Uganda's swamps abound with papyrus, providing a plentiful and free source of material.
Moses Kizza Musaazi uses his inventions at his own company, including this bicycle-wheel generator powered by steam from one of his three-chamber incinerators. Read more about Musaazi's inventions and solutions for Uganda here.
A woman and her children at the Kyaka refugee settlement.
The child of a worker at a factory outside of Kampala.
Moses Kizza Musaazi's company, Technology for Tomorrow, is on the campus of Makerere University.
T4T, as Technology for Tomorrow is known, is across a dirt road from the engineering department of Makerere University, where he is a lecturer.
Musaazi holds up sheet of dry papyrus, the primary material used to make Makapads.
The R&D facility at Musaazi's company, Technology for Tomorrow, doubles as storage space.
A mason lays a wall of Musaazi's interlocking bricks at Masooli Primary School.
Uganda's forests are disappearing into the ubiquitous kilns that fire clay bricks for construction.
Musaazi displays tongue-and-groove shaped dirt bricks, whose shape means they require less mortar.
Workers fill a press—its design was modified by Musaazi—to make bricks at Masooli Primary School.
Technology for Tomorrow's rainwater harvesting tanks are larger and sturdier than other Ugandan water tanks and—because they are made of the interlocking bricks—they don't rust.
During the long rainy season, Uganda loses a lot of its much-needed water to runoff.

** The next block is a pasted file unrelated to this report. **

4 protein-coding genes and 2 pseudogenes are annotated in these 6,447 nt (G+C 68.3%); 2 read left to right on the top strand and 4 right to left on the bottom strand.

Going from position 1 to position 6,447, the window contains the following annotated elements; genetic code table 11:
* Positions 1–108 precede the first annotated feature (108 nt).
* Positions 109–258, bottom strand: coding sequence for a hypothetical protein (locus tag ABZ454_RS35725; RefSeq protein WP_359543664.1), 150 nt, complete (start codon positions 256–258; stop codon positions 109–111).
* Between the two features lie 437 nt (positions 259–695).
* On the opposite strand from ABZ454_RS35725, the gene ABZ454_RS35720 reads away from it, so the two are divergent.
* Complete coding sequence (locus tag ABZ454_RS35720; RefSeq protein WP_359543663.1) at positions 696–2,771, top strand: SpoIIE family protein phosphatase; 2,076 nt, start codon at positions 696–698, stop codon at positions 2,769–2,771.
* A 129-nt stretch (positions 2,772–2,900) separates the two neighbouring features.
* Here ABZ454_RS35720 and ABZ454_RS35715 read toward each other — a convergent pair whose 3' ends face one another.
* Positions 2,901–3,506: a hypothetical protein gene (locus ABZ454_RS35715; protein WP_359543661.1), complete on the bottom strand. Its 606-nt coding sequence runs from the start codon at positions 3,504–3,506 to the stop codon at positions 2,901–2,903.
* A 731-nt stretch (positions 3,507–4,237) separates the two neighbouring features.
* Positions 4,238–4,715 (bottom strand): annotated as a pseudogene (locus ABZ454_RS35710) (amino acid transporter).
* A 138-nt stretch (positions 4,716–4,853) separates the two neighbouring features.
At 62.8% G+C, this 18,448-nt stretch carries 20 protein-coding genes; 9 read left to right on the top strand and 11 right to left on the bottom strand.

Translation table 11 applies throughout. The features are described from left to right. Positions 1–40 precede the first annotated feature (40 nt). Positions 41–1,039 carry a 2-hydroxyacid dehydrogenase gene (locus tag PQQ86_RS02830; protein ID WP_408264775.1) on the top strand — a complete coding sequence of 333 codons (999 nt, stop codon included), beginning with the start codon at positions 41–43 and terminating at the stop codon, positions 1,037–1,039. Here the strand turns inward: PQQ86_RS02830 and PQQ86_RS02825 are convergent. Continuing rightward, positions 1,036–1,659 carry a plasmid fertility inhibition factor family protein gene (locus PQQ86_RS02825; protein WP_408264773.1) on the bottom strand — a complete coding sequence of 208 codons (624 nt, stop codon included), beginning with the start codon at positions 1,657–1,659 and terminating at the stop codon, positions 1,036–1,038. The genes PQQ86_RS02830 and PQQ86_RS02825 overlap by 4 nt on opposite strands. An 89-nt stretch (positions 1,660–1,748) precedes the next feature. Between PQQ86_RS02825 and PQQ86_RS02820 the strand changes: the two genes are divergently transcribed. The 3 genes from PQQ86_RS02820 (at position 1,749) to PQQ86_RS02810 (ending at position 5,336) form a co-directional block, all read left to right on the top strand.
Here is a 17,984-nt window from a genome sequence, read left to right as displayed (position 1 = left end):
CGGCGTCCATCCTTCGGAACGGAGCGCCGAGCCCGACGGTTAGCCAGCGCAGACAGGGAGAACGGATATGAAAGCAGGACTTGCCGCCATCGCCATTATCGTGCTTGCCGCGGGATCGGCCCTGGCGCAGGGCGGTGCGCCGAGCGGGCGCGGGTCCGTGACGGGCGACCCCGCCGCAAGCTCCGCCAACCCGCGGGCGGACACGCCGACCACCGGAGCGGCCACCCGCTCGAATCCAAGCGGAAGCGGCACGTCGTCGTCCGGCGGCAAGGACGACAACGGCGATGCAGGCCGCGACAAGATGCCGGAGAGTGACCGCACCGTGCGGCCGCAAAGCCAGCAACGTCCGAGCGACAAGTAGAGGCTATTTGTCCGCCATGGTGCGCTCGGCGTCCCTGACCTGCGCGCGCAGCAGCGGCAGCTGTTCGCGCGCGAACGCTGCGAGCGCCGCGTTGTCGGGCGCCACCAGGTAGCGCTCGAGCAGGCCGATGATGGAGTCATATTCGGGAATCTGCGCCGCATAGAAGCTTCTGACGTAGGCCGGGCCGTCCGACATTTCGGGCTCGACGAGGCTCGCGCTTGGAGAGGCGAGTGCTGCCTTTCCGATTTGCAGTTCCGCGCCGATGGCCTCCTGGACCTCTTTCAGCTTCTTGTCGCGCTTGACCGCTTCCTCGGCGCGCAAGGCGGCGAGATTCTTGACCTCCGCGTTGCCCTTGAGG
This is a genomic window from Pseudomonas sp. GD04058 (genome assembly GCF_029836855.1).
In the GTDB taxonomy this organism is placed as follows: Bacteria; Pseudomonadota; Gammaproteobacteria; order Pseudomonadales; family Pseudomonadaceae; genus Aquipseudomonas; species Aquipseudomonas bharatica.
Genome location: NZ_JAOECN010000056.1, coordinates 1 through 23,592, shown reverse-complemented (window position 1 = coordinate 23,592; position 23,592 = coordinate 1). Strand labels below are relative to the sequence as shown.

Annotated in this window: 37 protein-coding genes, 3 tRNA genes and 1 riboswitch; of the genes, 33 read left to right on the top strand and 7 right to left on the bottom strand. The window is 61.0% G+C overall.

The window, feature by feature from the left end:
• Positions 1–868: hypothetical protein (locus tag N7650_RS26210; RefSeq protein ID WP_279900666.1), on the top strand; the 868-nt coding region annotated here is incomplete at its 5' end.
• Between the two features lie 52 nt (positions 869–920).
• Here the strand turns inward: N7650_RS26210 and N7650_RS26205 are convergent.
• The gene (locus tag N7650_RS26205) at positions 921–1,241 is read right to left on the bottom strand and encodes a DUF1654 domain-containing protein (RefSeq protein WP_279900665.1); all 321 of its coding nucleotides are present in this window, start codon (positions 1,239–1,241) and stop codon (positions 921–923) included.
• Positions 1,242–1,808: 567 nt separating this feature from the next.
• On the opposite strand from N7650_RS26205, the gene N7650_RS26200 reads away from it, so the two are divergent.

Students surround one of Musaazi's solar water heaters at the Mpigi UMEA Primary School, which heat water for the girls' latrines.
At the Mpigi UMEA Primary School, a pipe extends from a three-chambered incinerator into a latrine so girls can dispose of sanitary pads discreetly.
A classroom at Mpigi UMEA Primary School which uses several Technology for Tomorrow products, including solar water heaters, incinerators, and water tanks.
Makapads dry on wooden frames at a plant in the Kyaka Refuge Settlement.
A worker returns to the Makapad plant with papyrus he has harvested from a nearby swamp.
A worker peels the green stem from papyrus stalks to expose the white pith beneath.
A worker mashes pulverized papyrus with wet waste paper.
A worker sluices the papyrus-waste-paper mixture in water and then spreads it on wooden frames.
Once the Makapads are sealed in plastic, a worker trims them by hand.
A bicycle-wheel centrifuge, invented by Musaazi, spins Makapads to hasten the drying process.
The Makapad plant gives residents of the Kyaka refugee settlement an opportunity to make some money, which some use to educate their children.
Musaazi displays his motto on his office door. Translated from the Bugandan, it means, "So little done. So much more to do."
Students at the Mpigi UMEA Primary School swarm around Musaazi. Many more girls attend now that his incinerators allow them to dispose of their sanitary napkins.
Read more about Musaazi's Uganda in Leigh Buchanan's feature story from the May 2012 issue of Inc..